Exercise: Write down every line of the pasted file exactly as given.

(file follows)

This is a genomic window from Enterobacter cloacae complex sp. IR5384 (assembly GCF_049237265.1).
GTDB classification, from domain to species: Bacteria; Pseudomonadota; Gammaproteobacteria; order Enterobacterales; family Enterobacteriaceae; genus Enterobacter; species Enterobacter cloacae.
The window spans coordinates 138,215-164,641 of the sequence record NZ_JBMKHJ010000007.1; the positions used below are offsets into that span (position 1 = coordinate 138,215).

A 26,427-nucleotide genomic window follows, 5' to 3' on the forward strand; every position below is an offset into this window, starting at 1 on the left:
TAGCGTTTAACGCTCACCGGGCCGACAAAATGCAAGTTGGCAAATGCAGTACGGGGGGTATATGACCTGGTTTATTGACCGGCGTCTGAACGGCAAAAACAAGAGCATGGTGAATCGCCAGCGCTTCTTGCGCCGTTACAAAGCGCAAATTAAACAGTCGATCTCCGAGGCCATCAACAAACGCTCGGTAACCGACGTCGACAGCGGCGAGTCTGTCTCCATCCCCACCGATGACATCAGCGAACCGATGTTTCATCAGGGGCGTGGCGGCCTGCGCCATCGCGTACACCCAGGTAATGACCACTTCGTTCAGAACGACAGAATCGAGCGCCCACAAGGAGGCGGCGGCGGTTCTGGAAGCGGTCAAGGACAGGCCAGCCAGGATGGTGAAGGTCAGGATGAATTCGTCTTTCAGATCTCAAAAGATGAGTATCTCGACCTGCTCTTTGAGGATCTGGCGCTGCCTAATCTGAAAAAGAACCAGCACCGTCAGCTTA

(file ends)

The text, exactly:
This is a genomic window from Enterobacter cloacae complex sp. IR5384 (assembly GCF_049237265.1).
GTDB classification, from domain to species: Bacteria; Pseudomonadota; Gammaproteobacteria; order Enterobacterales; family Enterobacteriaceae; genus Enterobacter; species Enterobacter cloacae.
The window spans coordinates 138,215-164,641 of the sequence record NZ_JBMKHJ010000007.1; the positions used below are offsets into that span (position 1 = coordinate 138,215).

A 26,427-nucleotide genomic window follows, 5' to 3' on the forward strand; every position below is an offset into this window, starting at 1 on the left:
TAGCGTTTAACGCTCACCGGGCCGACAAAATGCAAGTTGGCAAATGCAGTACGGGGGGTATATGACCTGGTTTATTGACCGGCGTCTGAACGGCAAAAACAAGAGCATGGTGAATCGCCAGCGCTTCTTGCGCCGTTACAAAGCGCAAATTAAACAGTCGATCTCCGAGGCCATCAACAAACGCTCGGTAACCGACGTCGACAGCGGCGAGTCTGTCTCCATCCCCACCGATGACATCAGCGAACCGATGTTTCATCAGGGGCGTGGCGGCCTGCGCCATCGCGTACACCCAGGTAATGACCACTTCGTTCAGAACGACAGAATCGAGCGCCCACAAGGAGGCGGCGGCGGTTCTGGAAGCGGTCAAGGACAGGCCAGCCAGGATGGTGAAGGTCAGGATGAATTCGTCTTTCAGATCTCAAAAGATGAGTATCTCGACCTGCTCTTTGAGGATCTGGCGCTGCCTAATCTGAAAAAGAACCAGCACCGTCAGCTTA